Shinsei67, the problem with that logic is it would mean that no one could every complain about any spending decisions that governments make just so long as it was in the manifesto. It also ignores the fact that people elect parties on the totality of their manifesto, not on individual policies. It also further assumes that a democratic decision is automatically right becuase it was arrived at democratically. It doesn’t take much imagination (or knowledge of history) to find plenty of examples of democratic decisions which are not perfectly reasonable. (Eg Milton Friedman’s observation that 51% of people voting to shoot the other 49% is democracy)

  6. “1) I wouldn’t have a lottery. It’s a regressive tax on stupidity.”

    Would you ban private lotteries? I hardly see how a lottery where some of the profit goes to arts’n’sports is worse than one where it doesn’t.

    Lotteries are not taxes.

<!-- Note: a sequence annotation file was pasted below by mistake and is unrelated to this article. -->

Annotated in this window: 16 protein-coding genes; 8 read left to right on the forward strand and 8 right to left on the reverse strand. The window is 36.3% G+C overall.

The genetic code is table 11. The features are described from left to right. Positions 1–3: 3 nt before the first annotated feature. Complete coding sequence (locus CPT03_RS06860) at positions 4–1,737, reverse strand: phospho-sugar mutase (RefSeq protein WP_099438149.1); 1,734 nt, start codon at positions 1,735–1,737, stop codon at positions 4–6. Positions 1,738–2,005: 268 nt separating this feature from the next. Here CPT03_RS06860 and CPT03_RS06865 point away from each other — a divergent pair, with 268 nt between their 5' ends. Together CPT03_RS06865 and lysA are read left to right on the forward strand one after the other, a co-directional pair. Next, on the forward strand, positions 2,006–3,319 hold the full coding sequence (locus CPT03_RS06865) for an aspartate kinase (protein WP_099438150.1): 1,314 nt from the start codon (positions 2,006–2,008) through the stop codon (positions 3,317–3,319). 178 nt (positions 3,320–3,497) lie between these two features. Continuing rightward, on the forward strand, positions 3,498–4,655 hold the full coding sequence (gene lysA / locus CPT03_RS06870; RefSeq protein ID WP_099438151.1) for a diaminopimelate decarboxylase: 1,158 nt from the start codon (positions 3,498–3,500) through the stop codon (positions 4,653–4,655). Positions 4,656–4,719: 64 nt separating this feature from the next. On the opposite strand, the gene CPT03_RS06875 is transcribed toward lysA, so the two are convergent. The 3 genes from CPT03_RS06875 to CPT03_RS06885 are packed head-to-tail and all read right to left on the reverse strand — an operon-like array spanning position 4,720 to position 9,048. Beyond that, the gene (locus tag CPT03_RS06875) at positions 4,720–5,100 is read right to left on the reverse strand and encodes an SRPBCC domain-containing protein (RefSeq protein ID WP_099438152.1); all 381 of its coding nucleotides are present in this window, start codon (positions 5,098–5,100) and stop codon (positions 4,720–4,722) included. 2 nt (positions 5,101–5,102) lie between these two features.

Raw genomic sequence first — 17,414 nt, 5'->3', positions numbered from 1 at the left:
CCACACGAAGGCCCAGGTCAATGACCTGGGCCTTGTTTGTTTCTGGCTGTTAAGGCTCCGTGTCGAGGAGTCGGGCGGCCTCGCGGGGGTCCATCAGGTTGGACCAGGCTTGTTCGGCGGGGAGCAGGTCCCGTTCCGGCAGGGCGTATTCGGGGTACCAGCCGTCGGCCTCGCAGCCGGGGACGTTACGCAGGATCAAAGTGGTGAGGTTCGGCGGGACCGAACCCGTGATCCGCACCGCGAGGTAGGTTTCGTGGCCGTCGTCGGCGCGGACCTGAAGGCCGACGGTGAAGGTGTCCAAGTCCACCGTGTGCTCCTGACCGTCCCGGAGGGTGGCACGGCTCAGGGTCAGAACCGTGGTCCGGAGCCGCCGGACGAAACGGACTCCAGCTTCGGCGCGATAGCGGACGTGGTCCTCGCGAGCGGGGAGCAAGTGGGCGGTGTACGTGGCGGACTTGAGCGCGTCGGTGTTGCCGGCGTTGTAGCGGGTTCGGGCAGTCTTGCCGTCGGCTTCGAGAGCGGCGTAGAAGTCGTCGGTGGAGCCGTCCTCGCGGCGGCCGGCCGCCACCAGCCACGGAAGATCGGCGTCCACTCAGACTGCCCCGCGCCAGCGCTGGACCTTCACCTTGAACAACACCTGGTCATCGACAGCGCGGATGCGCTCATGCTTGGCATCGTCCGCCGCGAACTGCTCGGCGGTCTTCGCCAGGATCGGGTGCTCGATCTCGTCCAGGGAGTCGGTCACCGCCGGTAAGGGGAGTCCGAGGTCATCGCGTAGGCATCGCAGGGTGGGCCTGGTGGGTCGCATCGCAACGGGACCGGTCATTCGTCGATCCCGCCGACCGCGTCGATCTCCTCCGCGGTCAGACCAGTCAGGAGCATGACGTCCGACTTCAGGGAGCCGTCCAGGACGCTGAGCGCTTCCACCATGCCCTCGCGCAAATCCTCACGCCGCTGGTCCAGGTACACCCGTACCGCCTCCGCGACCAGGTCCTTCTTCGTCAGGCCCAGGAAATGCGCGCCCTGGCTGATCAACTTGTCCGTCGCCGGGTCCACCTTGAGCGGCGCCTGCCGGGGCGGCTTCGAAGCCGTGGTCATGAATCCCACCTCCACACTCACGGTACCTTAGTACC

7. Long time reader, first time commenter.

    I think there is a danger to be a little bit too regimented in the thinking about this sort of “investment”. Yes, £600 million is a lot of money and if you view the “returns” from that investment purely in terms of how many medals we have won then it is hard to see a direct financial benefit from that.

    But of course there will be more intangible benefits both financial and otherwise in for example children getting more interested in sport than they would have done (which can never really be properly measured).

  8. Hey Mark, like your blog, it’s in my blog reader.

    One problem with the justification used above is it is used not just for the 600 million (near enough £10 per person in the UK) of spending under discussion here. The same justification of intangible benefits is used for billions of of pounds of spending.

    Intangible too often corresponds to unprovable. Not only do we not know if the supposed benefits mentioned will actually even accrue, but we don’t even know if the benefits exceed the costs. In this case we don’t know how many children will get interested in sport, we don’t know how interested they will be, and even if we did know both these things, we still wouldn’t know if the £600 million could have been used to better effect elsewhere.

  9. “I wouldn’t have a lottery. It’s a regressive tax on stupidity.”